• Wheelchair basketball and wheelchair rugby competition games;
  • Fraser Clarke, Manager, CP Tech, Dreamfit, Ability Centre;
  • Dale Brown, General Manager, and Hannah Shackleton, Operations Manager – Goodwill Engineering, Ability Centre;
  • Professor Moira Sim, Executive Dean, School of Medical and Health Sciences; Associate Professor Natalie Ciccone School of Medical and Health Sciences, Mr Kyle Smith, Business Manager, Vario Health Clinic and Dr Onno van der Groen, Post-Doctoral Fellow, stroke rehabilitation robotics research program, School of Medical and Health Sciences, Edith Cowan University, Joondalup Campus;
  • Sarah Elson and Susan Roux, Visual Artists who exhibited at the City of Joondalup Community Initiative Art Award. Roux won two awards at the Prize, Elson was awarded the City of Joondalup Inside-Out Billboard commission.
  • Councillor Michael Norman, City of Joondalup. Tour of the coastal sand dune regeneration projects with Cr Norman and community members have worked on over a period of several decades.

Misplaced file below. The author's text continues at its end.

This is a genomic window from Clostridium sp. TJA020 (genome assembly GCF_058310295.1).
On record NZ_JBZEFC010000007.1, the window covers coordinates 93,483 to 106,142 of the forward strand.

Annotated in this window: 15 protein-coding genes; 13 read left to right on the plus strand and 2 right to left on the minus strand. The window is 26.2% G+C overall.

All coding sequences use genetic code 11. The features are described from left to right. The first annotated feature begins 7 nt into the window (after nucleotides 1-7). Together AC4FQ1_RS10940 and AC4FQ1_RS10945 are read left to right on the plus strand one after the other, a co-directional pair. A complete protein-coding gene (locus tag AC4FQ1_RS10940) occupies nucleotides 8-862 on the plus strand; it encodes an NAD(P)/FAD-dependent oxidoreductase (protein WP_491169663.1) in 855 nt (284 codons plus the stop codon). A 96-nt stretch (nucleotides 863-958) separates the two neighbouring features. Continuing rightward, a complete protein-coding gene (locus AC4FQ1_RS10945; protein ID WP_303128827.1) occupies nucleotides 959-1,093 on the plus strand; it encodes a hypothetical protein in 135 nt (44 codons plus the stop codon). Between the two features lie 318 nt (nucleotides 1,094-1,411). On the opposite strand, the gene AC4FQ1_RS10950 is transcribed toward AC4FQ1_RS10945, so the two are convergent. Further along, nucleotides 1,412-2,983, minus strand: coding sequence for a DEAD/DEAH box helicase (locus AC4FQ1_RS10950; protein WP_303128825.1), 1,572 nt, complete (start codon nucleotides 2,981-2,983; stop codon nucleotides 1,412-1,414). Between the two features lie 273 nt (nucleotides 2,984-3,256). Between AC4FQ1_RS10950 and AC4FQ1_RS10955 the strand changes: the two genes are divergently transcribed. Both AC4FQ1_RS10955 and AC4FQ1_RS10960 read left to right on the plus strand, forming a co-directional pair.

Dr Pynor will now work on an art commission for the City’s Art Collection to be delivered by June 2019.

Dr Pynor intends to work with the spinal cord injury (SCI) community to produce the new commissioned artwork, which is likely to take the form of video or photographs. She would like to explore the experience of living with SCI and the capacity of the body to retain capacity, even in parts of the body that are ‘below’ the injury site. This falls within a broader interest of hers in the unexpected capacities of bodies to improvise and display forms of ‘intelligent thought’ during processes of recovery and regeneration.

It is Dr Pynor’s intention to invite members of the SCI community to collaborate in creation of the work: Exercise physiologists/ therapists at Neuromoves to contribute technical and therapeutic expertise; and one or more individuals with SCI to contribute as performer(s) in the work and as expert(s) in the experience of living with SCI.

A range of venues are currently being considered that could support the launch or first showing of the work, including art galleries, a venue at the ECU Joondalup campus, or wheelchair basketball venues.

It is hoped that the new work will inspire audience members, provoke questions, generate new and different ideas about the experience of SCI, and facilitate new conversations and dialogues about both the experience of SCI and the capacity of the human body for improvisation and regeneration.